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Obesity is a term that means you weigh at least 20% more than what is considered a normal weight for your height. It makes you more likely to have conditions including:

Not everyone who is obese has all of those problems. The risk rises if you have a family history of one of those conditions.

Also, where your weight is may matter. If it's mostly around your stomach (the "apple" shape), that may be riskier than if you have a "pear" shape, meaning that your extra weight is mostly around your hips and buttocks.

Here's a closer look at seven conditions that are linked to being obese or overweight.

Heart Disease and Stroke

Extra weight makes you more likely to have high blood pressure and high cholesterol. Both of those conditions make heart disease or stroke more likely.

The good news is that losing a small amount of weight can reduce your chances of developing heart disease or a stroke. Losing 5%-10% of your weight is proven to lower your chance of developing heart disease.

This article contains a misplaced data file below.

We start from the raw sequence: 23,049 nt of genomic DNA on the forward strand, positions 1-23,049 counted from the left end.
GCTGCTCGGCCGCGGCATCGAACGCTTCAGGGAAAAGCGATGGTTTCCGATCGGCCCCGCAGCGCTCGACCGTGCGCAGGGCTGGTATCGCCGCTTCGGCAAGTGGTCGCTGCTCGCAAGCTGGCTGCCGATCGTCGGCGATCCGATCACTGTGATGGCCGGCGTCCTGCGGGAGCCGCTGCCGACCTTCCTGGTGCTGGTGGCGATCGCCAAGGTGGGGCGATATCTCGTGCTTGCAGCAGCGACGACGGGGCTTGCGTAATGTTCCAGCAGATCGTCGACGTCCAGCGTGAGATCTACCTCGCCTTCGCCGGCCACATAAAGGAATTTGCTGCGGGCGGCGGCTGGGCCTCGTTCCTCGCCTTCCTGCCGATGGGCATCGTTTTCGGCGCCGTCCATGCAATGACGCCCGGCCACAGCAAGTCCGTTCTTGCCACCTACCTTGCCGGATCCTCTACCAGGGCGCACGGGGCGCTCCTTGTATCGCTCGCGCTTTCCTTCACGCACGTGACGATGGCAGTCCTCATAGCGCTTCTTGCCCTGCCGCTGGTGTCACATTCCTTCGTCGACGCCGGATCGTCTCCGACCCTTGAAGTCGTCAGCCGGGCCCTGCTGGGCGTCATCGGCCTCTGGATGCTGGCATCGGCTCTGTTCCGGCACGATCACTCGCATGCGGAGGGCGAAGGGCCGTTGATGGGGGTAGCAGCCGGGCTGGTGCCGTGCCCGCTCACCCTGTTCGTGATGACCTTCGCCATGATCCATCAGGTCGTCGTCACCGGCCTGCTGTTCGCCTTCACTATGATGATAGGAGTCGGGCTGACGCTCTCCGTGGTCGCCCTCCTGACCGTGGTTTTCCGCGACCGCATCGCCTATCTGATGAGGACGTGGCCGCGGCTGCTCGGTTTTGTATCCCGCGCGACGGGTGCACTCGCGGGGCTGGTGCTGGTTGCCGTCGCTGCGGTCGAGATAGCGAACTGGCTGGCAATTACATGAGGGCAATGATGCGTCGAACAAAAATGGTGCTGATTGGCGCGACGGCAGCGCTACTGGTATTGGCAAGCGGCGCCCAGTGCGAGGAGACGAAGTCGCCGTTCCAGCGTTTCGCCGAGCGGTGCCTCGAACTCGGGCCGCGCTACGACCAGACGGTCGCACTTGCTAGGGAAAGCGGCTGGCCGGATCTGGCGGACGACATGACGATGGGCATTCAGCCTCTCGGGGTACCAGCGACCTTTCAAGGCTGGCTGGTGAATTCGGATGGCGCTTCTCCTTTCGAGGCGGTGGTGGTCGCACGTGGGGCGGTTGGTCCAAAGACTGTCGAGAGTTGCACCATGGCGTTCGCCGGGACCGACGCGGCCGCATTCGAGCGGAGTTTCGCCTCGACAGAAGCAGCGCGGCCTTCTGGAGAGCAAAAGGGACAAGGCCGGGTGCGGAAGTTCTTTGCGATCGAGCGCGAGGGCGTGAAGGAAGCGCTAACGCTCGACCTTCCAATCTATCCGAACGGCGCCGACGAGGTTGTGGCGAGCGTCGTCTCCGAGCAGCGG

Type 2 Diabetes

Most people who have type 2 diabetes are overweight or obese. You can cut your risk of developing type 2 diabetes by losing weight, eating a balanced diet, getting adequate sleep, and exercising more.

If you have type 2 diabetes, losing weight and becoming more physically active can help control your blood sugar levels. Becoming more active may also reduce your need for diabetesmedication.


Cancers of the colon, breast (after menopause), endometrium (the lining of the uterus), kidney, and esophagus are linked to obesity. Some studies have also reported links between obesity and cancers of the gallbladder, ovaries, and pancreas.

Gallbladder Disease

Gallbladder disease and gallstones are more common if you are overweight.

Ironically, weight loss itself, particularly rapid weight loss or loss of a large amount of weight, can make you more likely to get gallstones. Losing weight at a rate of about 1 pound a week is less likely to cause gallstones.

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